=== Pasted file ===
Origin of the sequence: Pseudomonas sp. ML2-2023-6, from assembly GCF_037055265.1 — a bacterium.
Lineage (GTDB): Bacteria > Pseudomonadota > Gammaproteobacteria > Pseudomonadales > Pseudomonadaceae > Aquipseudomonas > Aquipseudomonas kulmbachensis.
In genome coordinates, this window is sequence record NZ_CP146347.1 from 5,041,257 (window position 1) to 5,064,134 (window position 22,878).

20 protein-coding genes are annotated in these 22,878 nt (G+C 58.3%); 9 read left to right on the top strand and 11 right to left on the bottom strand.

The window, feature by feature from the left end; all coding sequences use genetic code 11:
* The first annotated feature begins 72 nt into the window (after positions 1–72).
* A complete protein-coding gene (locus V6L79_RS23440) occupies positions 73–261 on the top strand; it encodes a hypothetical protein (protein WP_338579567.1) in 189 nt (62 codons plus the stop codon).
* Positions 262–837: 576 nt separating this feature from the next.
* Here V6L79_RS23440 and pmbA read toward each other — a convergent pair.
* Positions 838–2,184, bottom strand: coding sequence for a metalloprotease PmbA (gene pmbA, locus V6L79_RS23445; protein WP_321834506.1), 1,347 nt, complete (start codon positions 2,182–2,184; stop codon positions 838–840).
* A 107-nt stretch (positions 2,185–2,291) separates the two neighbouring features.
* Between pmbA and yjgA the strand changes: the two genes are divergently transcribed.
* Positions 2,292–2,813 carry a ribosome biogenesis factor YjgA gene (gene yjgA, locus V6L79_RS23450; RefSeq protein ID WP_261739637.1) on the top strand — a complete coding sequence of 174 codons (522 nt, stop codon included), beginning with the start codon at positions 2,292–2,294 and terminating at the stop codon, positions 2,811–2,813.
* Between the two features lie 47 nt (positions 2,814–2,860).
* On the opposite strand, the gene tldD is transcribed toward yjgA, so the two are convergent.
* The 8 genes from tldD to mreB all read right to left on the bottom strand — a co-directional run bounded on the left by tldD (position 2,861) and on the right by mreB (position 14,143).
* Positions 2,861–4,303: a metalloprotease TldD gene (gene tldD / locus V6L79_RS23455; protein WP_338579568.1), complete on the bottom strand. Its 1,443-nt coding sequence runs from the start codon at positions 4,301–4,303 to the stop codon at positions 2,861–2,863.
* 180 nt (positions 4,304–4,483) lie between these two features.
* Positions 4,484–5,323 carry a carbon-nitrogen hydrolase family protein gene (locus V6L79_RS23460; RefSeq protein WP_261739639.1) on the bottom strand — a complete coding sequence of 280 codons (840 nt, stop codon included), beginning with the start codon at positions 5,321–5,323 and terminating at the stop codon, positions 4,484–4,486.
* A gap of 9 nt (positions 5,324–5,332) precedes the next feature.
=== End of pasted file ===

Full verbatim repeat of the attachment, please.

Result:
Origin of the sequence: Pseudomonas sp. ML2-2023-6, from assembly GCF_037055265.1 — a bacterium.
Lineage (GTDB): Bacteria > Pseudomonadota > Gammaproteobacteria > Pseudomonadales > Pseudomonadaceae > Aquipseudomonas > Aquipseudomonas kulmbachensis.
In genome coordinates, this window is sequence record NZ_CP146347.1 from 5,041,257 (window position 1) to 5,064,134 (window position 22,878).

20 protein-coding genes are annotated in these 22,878 nt (G+C 58.3%); 9 read left to right on the top strand and 11 right to left on the bottom strand.

The window, feature by feature from the left end; all coding sequences use genetic code 11:
* The first annotated feature begins 72 nt into the window (after positions 1–72).
* A complete protein-coding gene (locus V6L79_RS23440) occupies positions 73–261 on the top strand; it encodes a hypothetical protein (protein WP_338579567.1) in 189 nt (62 codons plus the stop codon).
* Positions 262–837: 576 nt separating this feature from the next.
* Here V6L79_RS23440 and pmbA read toward each other — a convergent pair.
* Positions 838–2,184, bottom strand: coding sequence for a metalloprotease PmbA (gene pmbA, locus V6L79_RS23445; protein WP_321834506.1), 1,347 nt, complete (start codon positions 2,182–2,184; stop codon positions 838–840).
* A 107-nt stretch (positions 2,185–2,291) separates the two neighbouring features.
* Between pmbA and yjgA the strand changes: the two genes are divergently transcribed.
* Positions 2,292–2,813 carry a ribosome biogenesis factor YjgA gene (gene yjgA, locus V6L79_RS23450; RefSeq protein ID WP_261739637.1) on the top strand — a complete coding sequence of 174 codons (522 nt, stop codon included), beginning with the start codon at positions 2,292–2,294 and terminating at the stop codon, positions 2,811–2,813.
* Between the two features lie 47 nt (positions 2,814–2,860).
* On the opposite strand, the gene tldD is transcribed toward yjgA, so the two are convergent.
* The 8 genes from tldD to mreB all read right to left on the bottom strand — a co-directional run bounded on the left by tldD (position 2,861) and on the right by mreB (position 14,143).
* Positions 2,861–4,303: a metalloprotease TldD gene (gene tldD / locus V6L79_RS23455; protein WP_338579568.1), complete on the bottom strand. Its 1,443-nt coding sequence runs from the start codon at positions 4,301–4,303 to the stop codon at positions 2,861–2,863.
* 180 nt (positions 4,304–4,483) lie between these two features.
* Positions 4,484–5,323 carry a carbon-nitrogen hydrolase family protein gene (locus V6L79_RS23460; RefSeq protein WP_261739639.1) on the bottom strand — a complete coding sequence of 280 codons (840 nt, stop codon included), beginning with the start codon at positions 5,321–5,323 and terminating at the stop codon, positions 4,484–4,486.
* A gap of 9 nt (positions 5,324–5,332) precedes the next feature.